Arkansas Child Investigator Fabricates Abuse Reports
November 8, 2016 (Fault Lines) — What’s a civilian investigator, freshly minted by Arkansas’ State Police “Crimes Against Children” Division, to do when no incidents of abuse or neglect are to be found? What if that investigator got a report and just knew in her heart of hearts the son of a bitch listed in the report beat a kid but didn’t have the energy to actually go out and investigate the case? For Whitney Adams, the answer was simple. Just make shit up, and have the accused prove their innocence in court.
A civilian investigator with the Arkansas State Police Crimes Against Children Division is accused of fabricating reports in 43 cases in Benton and Washington counties, according to court documents.
Whitney Loren Adams, 49, was arrested Oct. 27 in connection with tampering with a public record, a Class D felony punishable with up to six years in prison.
The statute regarding “tampering with a public record” criminalizes making “a false entry in” or “falsely [altering]” any public record. If the altered record is a “court record,” then it’s actually a Class C felony. What information did Whitney Adams make up that has her jobless and under criminal investigation? Severe abuse and sexual assault are just the tip of the iceberg.
In one case, Adams documented a “face to face” interview with a child allegedly burned on a stove in his home. That never happened. Police reports would later indicate a Benton County detective made telephone contact with the child. Another case involved the alleged sexual assault of a five-year-old when the child was three. Adams reported meeting with the child and his father in their home. When questioned about this case, Adams recanted her original story and added she “did not do any interviews with the victim, witnesses or suspects.
This is all problematic, according to Arkansas attorney Shane Wilkinson, because investigators like Adams are oftentimes a sort of first responder for police when allegations of abuse and neglect reach the necessary authorities. They are many times the first to question the children and alleged abusers, file reports, and determine whether accusations are “substantiated” or “unsubstantiated.” A false report documented by an investigator like Whitney Adams could have a great impact on whether charges are brought against individuals accused of abuse or neglect.
Worse still, if accusations are found “substantiated,” the accused goes on a registry similar to one previously discussed at Fault Lines. There’s no need for a finding of guilt or innocence. If the report is “substantiated,” you lose your shot at ever working with children again. Those claims Whitney Adams substantiated and the accused placed on Arkansas’ juvenile “precrime” registry deserve another look, since there’s a good chance each is based on errors, half-truths, or outright lies.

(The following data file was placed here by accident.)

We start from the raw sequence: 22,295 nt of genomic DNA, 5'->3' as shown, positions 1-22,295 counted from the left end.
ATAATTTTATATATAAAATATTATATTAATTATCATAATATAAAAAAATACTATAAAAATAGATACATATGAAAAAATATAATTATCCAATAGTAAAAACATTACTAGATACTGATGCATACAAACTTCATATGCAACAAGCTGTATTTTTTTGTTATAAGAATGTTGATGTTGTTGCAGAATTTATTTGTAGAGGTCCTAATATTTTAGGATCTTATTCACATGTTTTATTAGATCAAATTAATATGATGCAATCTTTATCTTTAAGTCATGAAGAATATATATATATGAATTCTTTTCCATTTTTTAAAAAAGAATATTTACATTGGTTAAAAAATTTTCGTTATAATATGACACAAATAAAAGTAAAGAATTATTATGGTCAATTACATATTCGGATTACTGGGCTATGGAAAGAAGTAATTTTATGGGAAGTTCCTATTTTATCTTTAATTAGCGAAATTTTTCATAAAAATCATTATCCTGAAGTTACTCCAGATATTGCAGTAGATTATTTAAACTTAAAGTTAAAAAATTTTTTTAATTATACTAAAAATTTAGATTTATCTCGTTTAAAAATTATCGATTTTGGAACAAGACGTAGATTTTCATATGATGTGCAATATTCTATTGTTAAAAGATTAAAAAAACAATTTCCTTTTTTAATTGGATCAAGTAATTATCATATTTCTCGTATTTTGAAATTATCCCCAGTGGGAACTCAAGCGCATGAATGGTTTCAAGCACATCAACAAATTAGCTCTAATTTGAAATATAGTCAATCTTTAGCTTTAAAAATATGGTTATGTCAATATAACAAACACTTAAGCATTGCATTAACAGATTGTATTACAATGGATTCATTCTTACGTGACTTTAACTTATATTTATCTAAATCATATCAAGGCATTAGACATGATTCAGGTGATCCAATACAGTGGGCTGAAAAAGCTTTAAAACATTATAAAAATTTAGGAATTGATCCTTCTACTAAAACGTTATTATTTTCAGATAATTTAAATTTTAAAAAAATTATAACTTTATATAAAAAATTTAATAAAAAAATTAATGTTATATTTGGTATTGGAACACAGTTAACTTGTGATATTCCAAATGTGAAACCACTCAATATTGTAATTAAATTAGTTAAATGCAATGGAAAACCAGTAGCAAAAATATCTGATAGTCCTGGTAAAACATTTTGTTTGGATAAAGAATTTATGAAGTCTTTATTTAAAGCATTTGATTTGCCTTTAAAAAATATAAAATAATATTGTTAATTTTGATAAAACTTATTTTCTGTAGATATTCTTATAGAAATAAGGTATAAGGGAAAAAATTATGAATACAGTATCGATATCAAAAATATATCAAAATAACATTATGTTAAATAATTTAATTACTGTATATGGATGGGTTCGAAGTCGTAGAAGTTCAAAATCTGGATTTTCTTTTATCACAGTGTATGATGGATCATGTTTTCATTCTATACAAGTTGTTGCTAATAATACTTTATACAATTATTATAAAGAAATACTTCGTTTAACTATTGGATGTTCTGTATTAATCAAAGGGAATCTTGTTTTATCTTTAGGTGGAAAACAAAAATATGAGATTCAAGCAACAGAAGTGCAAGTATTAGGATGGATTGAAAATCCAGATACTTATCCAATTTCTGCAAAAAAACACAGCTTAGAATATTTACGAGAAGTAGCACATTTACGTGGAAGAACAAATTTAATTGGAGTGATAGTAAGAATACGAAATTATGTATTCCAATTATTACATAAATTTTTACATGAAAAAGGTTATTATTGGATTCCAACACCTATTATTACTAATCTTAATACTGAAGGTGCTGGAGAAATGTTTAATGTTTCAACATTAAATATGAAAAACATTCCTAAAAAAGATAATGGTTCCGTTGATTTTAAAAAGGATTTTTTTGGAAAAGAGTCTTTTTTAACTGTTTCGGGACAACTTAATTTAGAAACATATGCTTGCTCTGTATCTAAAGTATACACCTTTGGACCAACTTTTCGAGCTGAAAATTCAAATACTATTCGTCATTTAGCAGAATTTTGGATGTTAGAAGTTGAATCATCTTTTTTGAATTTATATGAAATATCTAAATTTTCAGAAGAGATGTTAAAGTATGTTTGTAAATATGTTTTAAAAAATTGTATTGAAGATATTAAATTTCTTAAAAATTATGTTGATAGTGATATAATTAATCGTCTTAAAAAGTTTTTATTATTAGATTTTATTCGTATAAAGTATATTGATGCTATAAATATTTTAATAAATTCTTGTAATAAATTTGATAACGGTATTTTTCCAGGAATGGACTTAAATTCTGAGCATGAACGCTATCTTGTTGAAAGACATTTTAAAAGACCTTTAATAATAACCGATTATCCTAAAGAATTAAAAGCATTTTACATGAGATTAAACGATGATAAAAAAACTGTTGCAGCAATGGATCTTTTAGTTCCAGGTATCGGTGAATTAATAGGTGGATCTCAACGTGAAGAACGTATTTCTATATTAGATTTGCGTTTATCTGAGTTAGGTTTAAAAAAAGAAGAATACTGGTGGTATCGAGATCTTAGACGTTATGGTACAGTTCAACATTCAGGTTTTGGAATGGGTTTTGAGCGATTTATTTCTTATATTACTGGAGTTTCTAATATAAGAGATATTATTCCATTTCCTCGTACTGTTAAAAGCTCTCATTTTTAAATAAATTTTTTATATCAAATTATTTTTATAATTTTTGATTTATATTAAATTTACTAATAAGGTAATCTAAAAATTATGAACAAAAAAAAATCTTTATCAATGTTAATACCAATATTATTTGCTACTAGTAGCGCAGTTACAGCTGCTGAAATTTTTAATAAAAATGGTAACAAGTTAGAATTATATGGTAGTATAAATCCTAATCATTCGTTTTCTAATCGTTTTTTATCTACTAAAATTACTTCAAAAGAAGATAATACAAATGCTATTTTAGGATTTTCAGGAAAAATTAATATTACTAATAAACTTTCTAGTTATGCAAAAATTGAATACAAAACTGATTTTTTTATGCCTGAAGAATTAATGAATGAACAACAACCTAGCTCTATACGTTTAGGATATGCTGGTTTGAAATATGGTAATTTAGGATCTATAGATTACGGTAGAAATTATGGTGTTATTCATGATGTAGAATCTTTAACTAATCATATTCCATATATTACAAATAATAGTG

As of publication, forty-three of the 149 cases assigned to Whitney Adams since her hiring by the Arkansas State Police demonstrably contain fabricated information. Those are forty-three cases with families destroyed, jobs lost, and lives forever changed, since Whitney Adams carried with her the gravity of the Arkansas State Police. With almost one-third of Adams’ cases under scrutiny for fiction and misrepresentations, the just and right thing to do would be re-open each of the 149 cases Adams worked.
Unfortunately, since this is a government agent in the employ of the Arkansas State Police, it’s unlikely how many of those cases will be re-examined. Fault Lines readers already know how tiresome it is for prosecutors to admit the wrongdoings of police. Child protective services workers aren’t that much harder to protect. And with no formal charges filed as of this post’s publication, it’s questionable whether Adams will ever see punishment for her actions.
In a statement issued by Arkansas State Police Spokesman Bill Sadler, the folks with the badges and guns have safely distanced themselves from Adams. Sadler lets the good people of Arkansas know Whitney Adams’ cases were audited, she’s under investigation, and the children who were the subjects of her investigations are “safe.” There’s no word as to whether the families Whitney Adams destroyed with her lies are safe, whether there will be justice for those who suffered from her fabrications, or whether Adams will even see a day of jail.
The eyes of every juvenile justice practitioner are on Arkansas and the fate of Whitney Adams. If she walks without as much as a potential indictment, it shows that Arkansas’ police are more concerned with protecting the liars in their ranks tapped to “protect children” than actually seeking justice. If Adams’ cases with fabricated evidence remain closed, then Arkansas sends a message to its population that the lies of state agents mean more than the truth. Regardless, Whitney Adams’ lies, sponsored by the Arkansas State Police, give those who would stick their heads in the sand regarding the systemic pattern of lies, misconduct, and worse perpetuated by those charged to protect our children one less reason to do so.
In the meantime, it’s safe to say that in Arkansas, the most terrifying words in the English language are, “I’m with the Crimes Against Children Division, and I’m here to help.”